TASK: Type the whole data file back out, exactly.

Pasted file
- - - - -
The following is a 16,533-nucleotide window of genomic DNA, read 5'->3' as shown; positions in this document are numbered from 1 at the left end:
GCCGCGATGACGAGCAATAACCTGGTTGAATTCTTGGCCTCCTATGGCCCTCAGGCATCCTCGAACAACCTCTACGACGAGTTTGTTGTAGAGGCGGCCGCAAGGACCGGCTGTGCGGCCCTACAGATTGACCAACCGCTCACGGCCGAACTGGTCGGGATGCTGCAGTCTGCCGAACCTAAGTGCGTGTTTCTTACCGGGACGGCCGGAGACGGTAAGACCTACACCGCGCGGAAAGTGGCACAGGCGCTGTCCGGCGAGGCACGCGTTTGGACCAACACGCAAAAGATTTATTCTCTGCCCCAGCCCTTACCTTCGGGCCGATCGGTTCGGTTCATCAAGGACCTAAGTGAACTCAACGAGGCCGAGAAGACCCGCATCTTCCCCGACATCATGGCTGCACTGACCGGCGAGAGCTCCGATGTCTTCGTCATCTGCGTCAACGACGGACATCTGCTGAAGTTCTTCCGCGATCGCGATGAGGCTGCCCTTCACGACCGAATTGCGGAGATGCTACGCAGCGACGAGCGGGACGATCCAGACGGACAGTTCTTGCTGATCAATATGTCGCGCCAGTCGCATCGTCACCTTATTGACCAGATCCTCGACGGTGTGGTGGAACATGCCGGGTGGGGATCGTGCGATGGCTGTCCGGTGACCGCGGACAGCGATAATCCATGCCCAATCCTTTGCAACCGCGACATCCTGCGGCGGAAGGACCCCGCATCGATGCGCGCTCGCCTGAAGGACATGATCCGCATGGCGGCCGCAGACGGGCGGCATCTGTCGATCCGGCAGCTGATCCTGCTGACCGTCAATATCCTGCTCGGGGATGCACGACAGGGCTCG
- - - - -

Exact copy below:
The following is a 16,533-nucleotide window of genomic DNA, read 5'->3' as shown; positions in this document are numbered from 1 at the left end:
GCCGCGATGACGAGCAATAACCTGGTTGAATTCTTGGCCTCCTATGGCCCTCAGGCATCCTCGAACAACCTCTACGACGAGTTTGTTGTAGAGGCGGCCGCAAGGACCGGCTGTGCGGCCCTACAGATTGACCAACCGCTCACGGCCGAACTGGTCGGGATGCTGCAGTCTGCCGAACCTAAGTGCGTGTTTCTTACCGGGACGGCCGGAGACGGTAAGACCTACACCGCGCGGAAAGTGGCACAGGCGCTGTCCGGCGAGGCACGCGTTTGGACCAACACGCAAAAGATTTATTCTCTGCCCCAGCCCTTACCTTCGGGCCGATCGGTTCGGTTCATCAAGGACCTAAGTGAACTCAACGAGGCCGAGAAGACCCGCATCTTCCCCGACATCATGGCTGCACTGACCGGCGAGAGCTCCGATGTCTTCGTCATCTGCGTCAACGACGGACATCTGCTGAAGTTCTTCCGCGATCGCGATGAGGCTGCCCTTCACGACCGAATTGCGGAGATGCTACGCAGCGACGAGCGGGACGATCCAGACGGACAGTTCTTGCTGATCAATATGTCGCGCCAGTCGCATCGTCACCTTATTGACCAGATCCTCGACGGTGTGGTGGAACATGCCGGGTGGGGATCGTGCGATGGCTGTCCGGTGACCGCGGACAGCGATAATCCATGCCCAATCCTTTGCAACCGCGACATCCTGCGGCGGAAGGACCCCGCATCGATGCGCGCTCGCCTGAAGGACATGATCCGCATGGCGGCCGCAGACGGGCGGCATCTGTCGATCCGGCAGCTGATCCTGCTGACCGTCAATATCCTGCTCGGGGATGCACGACAGGGCTCG